D.C. DUI for Washington Redskins Player
A Washington D.C. DUI defense will be needed for Washington Redskins player Brandon Meriweather.
Washington D.C. DUI attorneys understand that the football strong safety was arrested in Arlington County earlier this week. He was reportedly stopped by police officers who clocked him driving 73 miles per hour in a 55 miles-per-hour zone.
According to the Washington Post, Arlington County Police stopped Meriweather shortly before 3 a.m. He was driving westbound on I-66 near North Ohio Street.
Meriweather, who has twice been to the Super Bowl and recently inked a $6 million contract with the Washington Redskins, reportedly smelled of alcohol. Police reported he refused to take a breathalyzer. Washington D.C. DUI attorneys know that this can be a smart move if someone has been drinking heavily. Of course, it will land you an automatic suspension of your license, but there may be more room for defense attorneys to help you fight the charge of driving under the influence.
While this happened in Arlington County, VA, where officers still regularly use breathalyzer tests during the course of traffic stops, in Washington D.C., the use of breathalyzers has been suspended for some time now, as officials investigate multiple allegations that the machines were faulty and not regularly maintained.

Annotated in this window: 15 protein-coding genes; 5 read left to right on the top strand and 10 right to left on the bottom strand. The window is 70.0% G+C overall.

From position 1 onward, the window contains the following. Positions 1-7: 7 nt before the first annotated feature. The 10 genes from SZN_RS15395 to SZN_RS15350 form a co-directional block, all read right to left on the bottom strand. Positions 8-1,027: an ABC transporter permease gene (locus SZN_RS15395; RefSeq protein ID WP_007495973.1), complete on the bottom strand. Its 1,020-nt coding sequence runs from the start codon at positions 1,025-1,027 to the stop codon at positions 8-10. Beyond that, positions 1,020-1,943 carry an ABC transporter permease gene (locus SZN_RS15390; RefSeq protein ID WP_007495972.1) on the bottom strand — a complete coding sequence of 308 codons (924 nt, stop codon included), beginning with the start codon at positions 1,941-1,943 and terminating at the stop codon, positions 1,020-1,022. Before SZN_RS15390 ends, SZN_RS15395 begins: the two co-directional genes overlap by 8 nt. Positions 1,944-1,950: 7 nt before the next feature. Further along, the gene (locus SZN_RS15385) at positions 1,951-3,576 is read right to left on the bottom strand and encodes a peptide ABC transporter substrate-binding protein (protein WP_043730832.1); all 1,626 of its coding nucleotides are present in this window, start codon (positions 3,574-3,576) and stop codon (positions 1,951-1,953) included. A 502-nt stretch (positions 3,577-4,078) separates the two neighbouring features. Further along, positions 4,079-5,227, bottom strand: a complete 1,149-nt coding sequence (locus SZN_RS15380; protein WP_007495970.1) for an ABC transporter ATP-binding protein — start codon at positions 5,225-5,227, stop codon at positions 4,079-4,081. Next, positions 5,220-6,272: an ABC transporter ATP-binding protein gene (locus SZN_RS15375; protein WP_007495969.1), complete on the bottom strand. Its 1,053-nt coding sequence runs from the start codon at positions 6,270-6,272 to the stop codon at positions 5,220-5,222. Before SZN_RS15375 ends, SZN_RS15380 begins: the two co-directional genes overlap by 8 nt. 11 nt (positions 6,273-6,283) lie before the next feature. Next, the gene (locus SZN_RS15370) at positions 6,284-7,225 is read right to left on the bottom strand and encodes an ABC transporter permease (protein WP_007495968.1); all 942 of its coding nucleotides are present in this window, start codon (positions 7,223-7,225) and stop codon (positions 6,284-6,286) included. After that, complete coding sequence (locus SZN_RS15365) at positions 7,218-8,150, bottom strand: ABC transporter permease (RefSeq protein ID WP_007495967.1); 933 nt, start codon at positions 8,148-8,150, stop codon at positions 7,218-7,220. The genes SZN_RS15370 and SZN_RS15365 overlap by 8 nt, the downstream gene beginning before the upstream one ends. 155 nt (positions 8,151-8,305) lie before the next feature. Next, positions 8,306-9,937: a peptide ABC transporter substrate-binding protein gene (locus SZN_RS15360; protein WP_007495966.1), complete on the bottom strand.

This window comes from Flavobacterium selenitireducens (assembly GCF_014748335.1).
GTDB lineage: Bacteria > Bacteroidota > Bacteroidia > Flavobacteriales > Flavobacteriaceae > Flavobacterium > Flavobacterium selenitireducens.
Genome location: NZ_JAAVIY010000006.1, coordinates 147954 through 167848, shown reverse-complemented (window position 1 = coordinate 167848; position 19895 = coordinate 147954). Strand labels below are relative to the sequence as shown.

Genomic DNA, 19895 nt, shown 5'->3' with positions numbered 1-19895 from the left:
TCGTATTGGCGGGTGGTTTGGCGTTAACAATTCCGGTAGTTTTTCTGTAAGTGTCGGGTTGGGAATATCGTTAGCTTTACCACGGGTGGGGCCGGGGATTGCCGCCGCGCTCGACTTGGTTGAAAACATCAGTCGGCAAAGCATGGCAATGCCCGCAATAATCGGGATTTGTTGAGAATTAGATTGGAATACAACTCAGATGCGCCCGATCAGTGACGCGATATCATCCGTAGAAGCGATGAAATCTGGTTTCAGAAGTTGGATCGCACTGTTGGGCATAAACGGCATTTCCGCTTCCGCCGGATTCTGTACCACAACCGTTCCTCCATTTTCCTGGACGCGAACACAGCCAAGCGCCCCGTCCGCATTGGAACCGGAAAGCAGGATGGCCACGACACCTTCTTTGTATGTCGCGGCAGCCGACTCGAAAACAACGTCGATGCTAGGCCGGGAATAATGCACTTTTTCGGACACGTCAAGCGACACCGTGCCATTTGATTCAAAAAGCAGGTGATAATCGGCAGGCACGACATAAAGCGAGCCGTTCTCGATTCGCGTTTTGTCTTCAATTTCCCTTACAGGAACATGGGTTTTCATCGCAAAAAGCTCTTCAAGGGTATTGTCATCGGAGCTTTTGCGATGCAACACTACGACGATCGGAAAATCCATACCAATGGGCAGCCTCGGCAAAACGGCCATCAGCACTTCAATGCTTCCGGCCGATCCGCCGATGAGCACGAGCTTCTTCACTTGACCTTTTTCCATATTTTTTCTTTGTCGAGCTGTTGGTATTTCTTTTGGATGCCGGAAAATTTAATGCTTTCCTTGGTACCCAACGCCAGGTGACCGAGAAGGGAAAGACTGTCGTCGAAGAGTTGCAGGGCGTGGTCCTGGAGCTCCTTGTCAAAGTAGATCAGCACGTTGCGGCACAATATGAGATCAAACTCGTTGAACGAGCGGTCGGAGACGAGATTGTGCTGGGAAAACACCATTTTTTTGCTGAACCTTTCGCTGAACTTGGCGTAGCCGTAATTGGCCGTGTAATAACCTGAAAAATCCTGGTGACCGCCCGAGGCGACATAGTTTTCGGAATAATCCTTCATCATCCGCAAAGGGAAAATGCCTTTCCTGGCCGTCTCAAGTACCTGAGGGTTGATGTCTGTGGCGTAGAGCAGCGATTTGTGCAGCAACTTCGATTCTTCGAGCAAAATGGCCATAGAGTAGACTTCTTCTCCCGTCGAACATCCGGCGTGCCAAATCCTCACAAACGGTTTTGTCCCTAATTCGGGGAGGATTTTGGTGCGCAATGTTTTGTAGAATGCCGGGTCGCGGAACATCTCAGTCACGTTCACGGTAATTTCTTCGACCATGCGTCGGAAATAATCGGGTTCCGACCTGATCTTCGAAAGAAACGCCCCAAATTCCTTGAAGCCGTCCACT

While Meriweather refused a breathalyzer, he then agreed to a field sobriety test. These tests include such actions as balancing on one foot, following a pen with your eyes or saying the alphabet or portions of the alphabet. These tests are often highly subjective, and tend to rely solely on the observations of the officer or officers on the scene. (The alphabet is not even a recognized field sobriety test).
It’s not clear which test Meriweather was given, but whichever one it was, he allegedly failed.
D.C. DUI defense attorneys know that there are a number of ways to legally attack the legitimacy of a field sobriety test, though it’s important to note you don’t have to submit to one in the first place.
When police inquired where he had been that night, Meriweather told them he had just been at a nightclub in Washington D.C. He said he could not remember the name of the club. This brings up another good point: You don’t have to tell an officer where you were going or where you came from. Remember that anything you say can be brought against you in court. Telling an officer that you were at a nightclub can only serve to bolster their case – even if you aren’t drunk.
Meriweather was taken to jail, booked and charged with driving under the influence and refusing to take a breathalyzer test. He additionally refused to take a blood test. This, too, is considered a crime under Virginia’s implied consent law.
He was let go the following day.
It’s not clear whether the officer involved realized that he was dealing with a pro football player at the time of the arrest. Prior to signing on with the Redskins, Meriweather played for five seasons with the Bears and the Patriots.